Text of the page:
Imagine an immensely underpowered but bulky Nintendo Game Boy sporting some (roughly a dozen, actually) really basic games and you just imagined the amazing Milton Bradley Microvision. Amazing? But of course, as Microvision was the first ever handheld console to feature cartridge-based gaming all the way back in 1979. According to the Handheld Museum:
This system is a cool little cartridge based handheld game designed by Jay Smith (of Vectrex fame), it's kind of a VERY low-quality Gameboy (with a 16 x 16 LCD screen). There are two variations of the machine with regards to the batteries: The first version allowed for two batteries (although I believe it would still work with one), than later it noticed that the machine would work well with one battery, so the place where the second battery would go was labelled 'spare battery storage,' and the electrical contacts where removed. Interesting trivia: the console itself is nothing more than controls, LCD panel and a controller chip for the LCD panel. Each cartridge contains the microprocessor, which happens to have a small amount of ROM space on it that MB loaded the game code onto.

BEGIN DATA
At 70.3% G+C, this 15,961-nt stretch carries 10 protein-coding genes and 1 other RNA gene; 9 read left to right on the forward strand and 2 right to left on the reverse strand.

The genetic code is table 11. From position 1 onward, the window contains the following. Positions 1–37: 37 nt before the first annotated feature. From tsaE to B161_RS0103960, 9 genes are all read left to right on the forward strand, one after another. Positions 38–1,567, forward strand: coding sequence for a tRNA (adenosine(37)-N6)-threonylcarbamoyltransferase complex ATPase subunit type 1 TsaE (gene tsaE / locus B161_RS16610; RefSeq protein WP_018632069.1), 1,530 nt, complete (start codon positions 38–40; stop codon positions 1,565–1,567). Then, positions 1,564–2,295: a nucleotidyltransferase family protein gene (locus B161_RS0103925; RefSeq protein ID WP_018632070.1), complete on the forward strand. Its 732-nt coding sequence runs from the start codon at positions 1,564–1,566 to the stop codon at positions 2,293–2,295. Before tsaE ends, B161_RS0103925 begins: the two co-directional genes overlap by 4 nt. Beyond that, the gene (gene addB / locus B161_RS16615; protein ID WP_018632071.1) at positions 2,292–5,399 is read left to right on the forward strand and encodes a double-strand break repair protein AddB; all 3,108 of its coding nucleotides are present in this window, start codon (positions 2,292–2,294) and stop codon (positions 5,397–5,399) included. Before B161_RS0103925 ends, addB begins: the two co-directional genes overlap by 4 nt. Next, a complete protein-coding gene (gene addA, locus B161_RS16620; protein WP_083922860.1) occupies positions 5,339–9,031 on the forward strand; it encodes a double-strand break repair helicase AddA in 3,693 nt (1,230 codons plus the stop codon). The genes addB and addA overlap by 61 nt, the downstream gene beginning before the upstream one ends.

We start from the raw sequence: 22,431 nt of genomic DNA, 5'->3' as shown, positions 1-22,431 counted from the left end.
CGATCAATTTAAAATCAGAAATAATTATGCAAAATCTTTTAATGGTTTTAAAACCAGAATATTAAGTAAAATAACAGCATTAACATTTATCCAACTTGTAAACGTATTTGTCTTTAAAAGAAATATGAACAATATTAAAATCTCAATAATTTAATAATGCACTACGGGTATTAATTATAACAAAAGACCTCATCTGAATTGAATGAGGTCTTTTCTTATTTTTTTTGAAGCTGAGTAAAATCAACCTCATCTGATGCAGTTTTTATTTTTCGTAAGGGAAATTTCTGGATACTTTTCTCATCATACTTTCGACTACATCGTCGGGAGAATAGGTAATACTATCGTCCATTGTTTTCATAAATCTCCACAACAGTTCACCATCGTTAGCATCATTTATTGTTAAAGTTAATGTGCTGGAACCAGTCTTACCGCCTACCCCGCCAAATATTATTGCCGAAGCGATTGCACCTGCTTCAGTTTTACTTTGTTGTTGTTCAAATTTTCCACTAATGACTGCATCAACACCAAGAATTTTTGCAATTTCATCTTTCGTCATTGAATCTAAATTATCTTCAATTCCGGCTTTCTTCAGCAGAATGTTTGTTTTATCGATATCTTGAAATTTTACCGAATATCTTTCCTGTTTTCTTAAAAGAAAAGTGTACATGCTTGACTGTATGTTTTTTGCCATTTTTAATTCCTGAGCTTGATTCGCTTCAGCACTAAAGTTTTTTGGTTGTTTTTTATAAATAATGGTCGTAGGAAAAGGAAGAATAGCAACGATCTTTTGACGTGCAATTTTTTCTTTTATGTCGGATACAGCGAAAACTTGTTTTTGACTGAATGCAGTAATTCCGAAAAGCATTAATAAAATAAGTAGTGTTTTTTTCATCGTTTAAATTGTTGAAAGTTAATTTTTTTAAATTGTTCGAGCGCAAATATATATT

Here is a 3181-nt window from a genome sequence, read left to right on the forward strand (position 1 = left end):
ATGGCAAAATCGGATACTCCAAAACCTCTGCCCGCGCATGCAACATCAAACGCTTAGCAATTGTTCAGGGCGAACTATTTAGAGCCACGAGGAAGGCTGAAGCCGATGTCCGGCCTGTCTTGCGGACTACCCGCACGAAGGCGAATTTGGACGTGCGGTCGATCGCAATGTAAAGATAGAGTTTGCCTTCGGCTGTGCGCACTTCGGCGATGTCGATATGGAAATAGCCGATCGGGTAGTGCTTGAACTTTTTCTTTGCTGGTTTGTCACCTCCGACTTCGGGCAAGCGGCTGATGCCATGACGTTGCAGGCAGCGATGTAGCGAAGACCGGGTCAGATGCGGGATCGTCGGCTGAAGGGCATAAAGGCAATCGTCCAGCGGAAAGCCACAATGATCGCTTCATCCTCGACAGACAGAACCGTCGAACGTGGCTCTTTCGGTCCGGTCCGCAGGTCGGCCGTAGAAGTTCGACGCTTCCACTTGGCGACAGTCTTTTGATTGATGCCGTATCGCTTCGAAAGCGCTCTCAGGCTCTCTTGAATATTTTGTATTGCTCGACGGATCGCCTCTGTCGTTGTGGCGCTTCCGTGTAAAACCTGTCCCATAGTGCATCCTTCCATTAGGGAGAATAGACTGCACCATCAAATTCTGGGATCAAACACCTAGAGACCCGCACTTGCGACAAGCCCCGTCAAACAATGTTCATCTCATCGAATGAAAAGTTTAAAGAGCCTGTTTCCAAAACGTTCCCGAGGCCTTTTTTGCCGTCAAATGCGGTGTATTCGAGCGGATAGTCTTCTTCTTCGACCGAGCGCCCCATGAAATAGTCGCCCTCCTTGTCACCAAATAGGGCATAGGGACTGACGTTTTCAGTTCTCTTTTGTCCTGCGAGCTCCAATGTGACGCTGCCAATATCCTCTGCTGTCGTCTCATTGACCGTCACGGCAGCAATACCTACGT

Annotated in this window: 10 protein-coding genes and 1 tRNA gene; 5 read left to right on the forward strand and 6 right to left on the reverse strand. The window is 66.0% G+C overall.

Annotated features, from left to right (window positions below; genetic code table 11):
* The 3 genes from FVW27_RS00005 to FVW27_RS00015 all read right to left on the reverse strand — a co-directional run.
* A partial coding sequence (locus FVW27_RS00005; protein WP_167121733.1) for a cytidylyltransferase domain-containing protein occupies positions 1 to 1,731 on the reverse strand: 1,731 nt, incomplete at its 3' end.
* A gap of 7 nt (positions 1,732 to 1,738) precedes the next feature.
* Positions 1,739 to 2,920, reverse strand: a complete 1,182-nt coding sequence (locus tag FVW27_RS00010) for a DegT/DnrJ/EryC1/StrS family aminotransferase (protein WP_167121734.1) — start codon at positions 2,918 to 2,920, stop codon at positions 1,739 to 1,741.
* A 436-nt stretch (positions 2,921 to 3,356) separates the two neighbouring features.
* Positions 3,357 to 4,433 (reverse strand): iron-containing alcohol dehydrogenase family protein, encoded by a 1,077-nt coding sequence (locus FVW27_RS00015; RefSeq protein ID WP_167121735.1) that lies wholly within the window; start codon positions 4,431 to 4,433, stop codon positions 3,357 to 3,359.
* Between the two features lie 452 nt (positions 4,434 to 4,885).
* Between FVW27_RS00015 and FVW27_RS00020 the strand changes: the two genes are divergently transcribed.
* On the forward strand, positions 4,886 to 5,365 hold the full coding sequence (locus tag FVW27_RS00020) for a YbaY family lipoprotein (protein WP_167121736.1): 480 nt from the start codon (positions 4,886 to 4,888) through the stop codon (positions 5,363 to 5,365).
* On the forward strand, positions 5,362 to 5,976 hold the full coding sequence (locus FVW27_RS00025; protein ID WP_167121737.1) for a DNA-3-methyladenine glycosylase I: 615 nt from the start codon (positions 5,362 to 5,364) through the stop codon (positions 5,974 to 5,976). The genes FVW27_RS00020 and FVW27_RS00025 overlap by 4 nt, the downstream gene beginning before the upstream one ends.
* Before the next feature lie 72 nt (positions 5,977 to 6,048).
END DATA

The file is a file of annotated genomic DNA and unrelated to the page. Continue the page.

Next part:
Web resources on the MB Microvision:
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